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Ask Dr. Michael Salkin Your Own Question
Dr. Michael Salkin
Dr. Michael Salkin, Veterinarian
Category: Dog Veterinary
Satisfied Customers: 23764
Experience:  University of California at Davis graduate veterinarian with 44 years of experience
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My dog is very itchy. What could be the cause?

Customer Question

My dog is an 8 year old Ridgeback boxer mix and he is very itchy. I changed him to an allergen free dog food and it didn’t help. I give him extra omegas and vitamins and it doesn’t seem to help either. The general scratching I can take and isn’t so bad, but he won’t scratching his nose and has broken it open on the grass and carpet several times now. I am not sure if he is allergic to my cats, or the intense heat we’ve had. Its only been really bad this summer. He doesn’t have fleas, and the vet gave him prednisone and an antibiotic and told me to give him Benadryl.
I’ve had him a year and taken him to the vet 3 times overall. She knows him pretty well.
Submitted: 2 months ago.
Category: Dog Veterinary
Expert:  Dr. Michael Salkin replied 2 months ago.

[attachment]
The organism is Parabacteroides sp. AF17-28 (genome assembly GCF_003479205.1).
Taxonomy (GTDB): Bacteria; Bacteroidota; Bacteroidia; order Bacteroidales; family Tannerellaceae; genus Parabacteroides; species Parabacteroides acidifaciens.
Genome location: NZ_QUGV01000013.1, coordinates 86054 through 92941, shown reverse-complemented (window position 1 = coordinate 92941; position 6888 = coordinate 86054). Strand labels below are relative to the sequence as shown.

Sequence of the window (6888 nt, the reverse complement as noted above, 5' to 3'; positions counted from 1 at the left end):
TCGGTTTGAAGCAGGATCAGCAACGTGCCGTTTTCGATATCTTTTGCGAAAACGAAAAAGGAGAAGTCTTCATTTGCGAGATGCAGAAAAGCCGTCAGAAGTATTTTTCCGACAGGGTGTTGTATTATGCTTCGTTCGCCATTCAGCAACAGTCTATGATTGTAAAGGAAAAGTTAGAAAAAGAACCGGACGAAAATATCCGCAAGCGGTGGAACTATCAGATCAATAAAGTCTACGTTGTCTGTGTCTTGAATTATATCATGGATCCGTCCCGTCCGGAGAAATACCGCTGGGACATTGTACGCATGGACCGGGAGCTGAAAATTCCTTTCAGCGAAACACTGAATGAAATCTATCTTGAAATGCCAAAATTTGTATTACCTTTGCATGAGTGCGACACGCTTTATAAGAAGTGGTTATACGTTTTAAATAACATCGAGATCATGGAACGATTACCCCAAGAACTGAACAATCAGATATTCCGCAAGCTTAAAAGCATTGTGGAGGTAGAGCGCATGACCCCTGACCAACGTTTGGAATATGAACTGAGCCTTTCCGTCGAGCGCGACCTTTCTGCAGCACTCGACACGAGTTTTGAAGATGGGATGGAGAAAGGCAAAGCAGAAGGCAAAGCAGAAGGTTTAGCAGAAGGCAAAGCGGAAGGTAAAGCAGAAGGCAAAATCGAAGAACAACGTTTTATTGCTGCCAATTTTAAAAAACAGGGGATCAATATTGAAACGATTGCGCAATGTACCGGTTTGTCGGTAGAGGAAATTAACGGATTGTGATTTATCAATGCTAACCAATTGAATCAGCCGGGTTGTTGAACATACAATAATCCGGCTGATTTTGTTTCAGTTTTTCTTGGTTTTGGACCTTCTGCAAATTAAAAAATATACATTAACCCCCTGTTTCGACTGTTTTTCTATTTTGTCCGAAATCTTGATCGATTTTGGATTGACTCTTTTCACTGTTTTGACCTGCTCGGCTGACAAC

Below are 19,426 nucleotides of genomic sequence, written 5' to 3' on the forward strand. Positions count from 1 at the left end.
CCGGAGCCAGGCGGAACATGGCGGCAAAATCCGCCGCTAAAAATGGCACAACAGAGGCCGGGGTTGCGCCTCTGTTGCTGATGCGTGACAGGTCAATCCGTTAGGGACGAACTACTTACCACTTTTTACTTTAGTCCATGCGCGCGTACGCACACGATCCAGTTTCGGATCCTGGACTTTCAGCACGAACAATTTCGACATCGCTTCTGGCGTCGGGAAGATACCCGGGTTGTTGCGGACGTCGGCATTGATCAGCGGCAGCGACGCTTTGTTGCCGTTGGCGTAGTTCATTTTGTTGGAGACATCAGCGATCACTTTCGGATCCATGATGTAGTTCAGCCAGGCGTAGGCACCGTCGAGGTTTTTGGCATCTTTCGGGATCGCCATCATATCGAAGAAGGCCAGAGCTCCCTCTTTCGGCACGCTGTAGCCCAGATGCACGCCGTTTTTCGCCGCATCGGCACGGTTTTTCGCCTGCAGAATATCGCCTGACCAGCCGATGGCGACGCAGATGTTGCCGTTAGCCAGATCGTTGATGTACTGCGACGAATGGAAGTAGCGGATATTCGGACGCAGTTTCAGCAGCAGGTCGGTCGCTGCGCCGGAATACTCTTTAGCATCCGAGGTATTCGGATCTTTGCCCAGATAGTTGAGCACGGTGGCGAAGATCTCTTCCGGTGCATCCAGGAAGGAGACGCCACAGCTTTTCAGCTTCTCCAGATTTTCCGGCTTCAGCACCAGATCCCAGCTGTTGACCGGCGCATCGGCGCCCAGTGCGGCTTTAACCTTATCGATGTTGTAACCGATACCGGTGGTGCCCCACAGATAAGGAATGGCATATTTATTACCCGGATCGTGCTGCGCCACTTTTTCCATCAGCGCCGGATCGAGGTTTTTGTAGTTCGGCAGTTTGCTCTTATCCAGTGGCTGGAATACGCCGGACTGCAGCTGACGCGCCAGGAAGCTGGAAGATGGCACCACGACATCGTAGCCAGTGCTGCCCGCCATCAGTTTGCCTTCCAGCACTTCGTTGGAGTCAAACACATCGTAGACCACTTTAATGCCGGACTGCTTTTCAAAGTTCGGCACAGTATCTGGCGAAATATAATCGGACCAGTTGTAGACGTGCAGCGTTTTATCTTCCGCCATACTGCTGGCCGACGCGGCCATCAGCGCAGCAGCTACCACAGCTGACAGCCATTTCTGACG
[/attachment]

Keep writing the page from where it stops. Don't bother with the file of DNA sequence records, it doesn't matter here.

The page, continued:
I'm sorry to hear of this with your BoxerX. Both atopy (allergies to environmental allergens such as pollens, molds, dust, and dust mites) and food intolerance are important differential diagnoses when facial pruritis (itchiness) is so severe. Atopy is far more common than a food intolerance and his poor response to the allergen free food would support atopy over food intolerance.

Environmental allergies (atopy) are usually initially addressed with prednisone whose dosing might have to be extended in his case. In some dogs an over the counter antihistamine such as clemastine (Tavist) at a dose of 0.025 - 0.75mg/lb twice daily or diphenhydramine (Benadryl) dosed at 1-2mg/lb twice daily (maximum dose of 50 mg at any one time) may be effective. Antihistamines, however, aren’t reliably you've seen. Adding fish oil to the diet at a dose of 20mg/lb daily of the EPA in the fish oil might synergize with antihistamines to provide better anti-pruritic action. The omega-3 fatty acids in fish oil are antiinflammatory but may take 8-12 weeks to kick in. The new cytokine antagonist oclacitinib (Apoquel) is likely to revolutionize how we address atopic dogs and should be discussed with his vet. Oclacitinib works as well as a steroid without a steroid's adverse effects. Please note that atopy, at least initially, should have a seasonality to it while a food intolerance should cause pruritis regardless of the season. Chronically atopic dogs may be pruritic year round. His problem exacerbating in summer is another clue for atopy.

You also have the option of having him allergy tested - either by blood or scratch testing - and then giving him allergy shots or sublingual therapy. Please respond with further questions or concerns if you wish.